Untrustworthy: Social Credit Isn’t What You Think It Is

Jeremy Daum

Technology is redefining citizenship, governance, privacy, and individuality in China and elsewhere. We face challenges of securing personal data, limiting collection and use of online information, and controlling the spread of misinformation. Many of these issues may be global, but China is different. It lacks a healthy civil society or free media to foster debate and draw attention to potential abuses, it lacks independent courts that might check police power, and it has a government that views individual rights as inherently subordinate to obligations to maintain social order and stability.

This means there will be fewer brakes on government experimentation with new technologies in the pursuit of stability and order. There will be less resistance to invasive data collection, wrongful arrests from facial recognition misidentifications, or over-inclusive profiling of potential criminals by opaque algorithms. Stories from Xinjiang already confirm these fears.[1]

Despite these differences, or because of them, there can be great comparative value for democracies in watching China’s integration of technology, governance, and society, but meaningful comparison requires accurate understanding. Social credit should not be used as a stand-in for all Chinese government uses of new data technology, nor should China be used solely as a foil for our fears about technology’s creeping reach into privacy and decision-making.

In his blog post, Reijers defines the essential characteristics of a social credit system as including tracking and surveillance, scoring, and gamification through rewards and punishments.  He further distinguishes ‘social credit systems’ from other recordkeeping or ratings schemes based both on the breadth of inputs (including ‘a great many kinds of everyday behaviours’) and the ‘integral character’ of the output ‘score’, which creates a generalised, holistic profile assessment connecting seemingly unrelated activities.

These criteria highlight core concerns about how information from our rapidly expanding digital presences might be used for control by corporations and governments, but they are neither closely derived from Chinese law nor reflective of its practice.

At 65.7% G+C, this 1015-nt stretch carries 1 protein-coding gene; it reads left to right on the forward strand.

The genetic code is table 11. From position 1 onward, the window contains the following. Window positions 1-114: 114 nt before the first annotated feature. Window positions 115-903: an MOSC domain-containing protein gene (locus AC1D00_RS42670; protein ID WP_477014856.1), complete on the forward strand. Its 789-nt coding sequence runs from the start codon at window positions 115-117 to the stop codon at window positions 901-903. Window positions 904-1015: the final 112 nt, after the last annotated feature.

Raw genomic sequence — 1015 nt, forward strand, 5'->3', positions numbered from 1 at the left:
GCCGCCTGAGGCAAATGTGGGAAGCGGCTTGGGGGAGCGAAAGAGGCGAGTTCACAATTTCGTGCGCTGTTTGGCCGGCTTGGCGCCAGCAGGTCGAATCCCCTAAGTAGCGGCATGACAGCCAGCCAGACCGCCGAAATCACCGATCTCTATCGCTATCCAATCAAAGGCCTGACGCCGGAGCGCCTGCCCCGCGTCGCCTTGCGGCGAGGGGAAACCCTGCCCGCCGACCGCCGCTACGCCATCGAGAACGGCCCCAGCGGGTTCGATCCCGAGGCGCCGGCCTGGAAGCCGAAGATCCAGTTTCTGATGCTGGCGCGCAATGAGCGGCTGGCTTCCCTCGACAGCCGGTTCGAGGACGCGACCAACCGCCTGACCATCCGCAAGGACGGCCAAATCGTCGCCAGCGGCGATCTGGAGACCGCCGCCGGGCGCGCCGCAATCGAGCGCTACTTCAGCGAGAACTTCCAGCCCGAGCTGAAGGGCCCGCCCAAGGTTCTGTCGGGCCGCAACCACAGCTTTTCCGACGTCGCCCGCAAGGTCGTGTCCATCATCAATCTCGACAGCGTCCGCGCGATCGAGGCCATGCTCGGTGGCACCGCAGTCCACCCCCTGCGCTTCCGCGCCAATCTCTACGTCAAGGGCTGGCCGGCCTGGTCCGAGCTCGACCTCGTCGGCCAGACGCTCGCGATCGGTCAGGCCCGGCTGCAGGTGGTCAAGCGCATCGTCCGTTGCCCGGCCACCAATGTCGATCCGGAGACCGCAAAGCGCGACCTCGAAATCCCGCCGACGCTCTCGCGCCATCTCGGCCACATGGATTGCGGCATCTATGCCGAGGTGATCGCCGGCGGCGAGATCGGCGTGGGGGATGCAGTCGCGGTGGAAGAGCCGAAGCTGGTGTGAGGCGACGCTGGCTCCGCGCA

How Social Credit Works

Generally speaking, China’s social credit system includes three discrete pillars: 1) A financial credit reporting component similar to that found in many nations, which seeks to evaluate one’s ability to repay loans; 2) an administrative enforcement component involving a series of industry blacklists and joint punishment agreements for those who violate laws and regulations; and 3) a moral education component that focuses on teaching values of honesty and integrity.[2] While there is some overlap between these areas, in that say, a conviction for fraud would be relevant to all three, they have different goals, methods, and even terminology, and should be considered individually.

Consider the inputs of surveillance and behaviour tracking. China is widely regarded as a surveillance state, and its law enforcement has sweeping investigative powers with minimal external restraints. Social credit could be said to facilitate tracking by consolidating existing information records under citizen and organization identification numbers, and publicly disclosing them for limited time, but it does not really expand the scope of government data collection. It is instead concerned with public, government-created records such as for administrative punishments, permits, or licenses that reflect natural persons’ and organizations’ ‘compliance with legal and contractual obligations in social and economic activity.’ [3]

As for Reijers’ expected output of holistic scoring or ranking, neither the 5-year planning document initiating the establishment of China’s social credit system nor any other higher-level social credit legal authority mentions a social credit score. A few dozen regions have created local ‘scoring’ systems for ‘personal integrity’ (the language of the moral education component), but point deductions in these systems result from violations of legal obligations, not an integrated behavioural assessment. Moreover, the rewards and punishments are nominal in comparison to existing punishments for those same violations. The criminal penalty for drunk driving, for example, is likely of more concern than that the conviction will lower one’s score. Even the most prominent point systems have so little impact on employment, education, and daily life that most citizens remain totally unaware of them.[4]